Open-source developers are rarely compensated relative to the impact that their code has. So how should we fund code that might be considered a public good?
Gitcoin is a platform that funds open-source development, mostly in web3. It's funded about $64m in open-source development since 2017. Fund are allocated through grants, bounties, and contests. The funding model is unique as it relies on something called Quadratic funding0.
Quadratic funding is where the amount received by a project is proportional to the square of the sum of the square roots of contributions received.
That is, funds should be allocated to the projects that affect the most people. Special care needs to be taken to avoid Sybil Attacks that would distort the real number of contributions.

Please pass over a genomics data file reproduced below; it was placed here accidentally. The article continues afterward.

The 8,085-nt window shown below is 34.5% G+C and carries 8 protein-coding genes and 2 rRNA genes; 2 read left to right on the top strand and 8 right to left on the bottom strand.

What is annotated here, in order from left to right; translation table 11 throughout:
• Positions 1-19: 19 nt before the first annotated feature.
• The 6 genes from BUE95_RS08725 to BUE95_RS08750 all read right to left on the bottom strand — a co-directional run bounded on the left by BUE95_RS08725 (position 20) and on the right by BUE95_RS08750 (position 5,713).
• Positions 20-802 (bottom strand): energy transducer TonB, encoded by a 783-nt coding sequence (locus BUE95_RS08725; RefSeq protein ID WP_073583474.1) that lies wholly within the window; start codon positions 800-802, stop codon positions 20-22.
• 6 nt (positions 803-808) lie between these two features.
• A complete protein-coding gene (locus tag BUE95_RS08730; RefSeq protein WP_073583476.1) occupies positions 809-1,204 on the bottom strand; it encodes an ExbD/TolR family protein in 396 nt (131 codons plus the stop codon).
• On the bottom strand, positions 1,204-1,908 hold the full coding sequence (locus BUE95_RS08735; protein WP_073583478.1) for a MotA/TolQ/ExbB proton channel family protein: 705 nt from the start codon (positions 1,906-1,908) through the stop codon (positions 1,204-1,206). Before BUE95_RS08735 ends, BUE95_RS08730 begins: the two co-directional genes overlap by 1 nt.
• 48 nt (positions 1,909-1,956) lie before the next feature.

Much of open-source has become vendor-dominated. For the past few years, it's been a great go-to-market strategy for startups and a competitive one for big tech. I know. I worked exclusively on open-source at Google1 (Kubernetes and containers) for years. There are exceptions, but for the most part, it's great for consumers, developers, and companies. Though, it's sometimes a far cry from the solo hackers of open-source lore. Whether Gitcoin brings us closer or further from that ideal (?) it's to be determined.
Practically, Gitcoin solves the two issues that web3 companies face: an influx of cash but (1) not enough developers and (2) difficult distribution to build open-source communities. It will be interesting to see how this funding model works in a bear market.
I'm all for more experiments.
0Quadratic funding is related to quadratic voting
1I wrote zero proprietary code at Google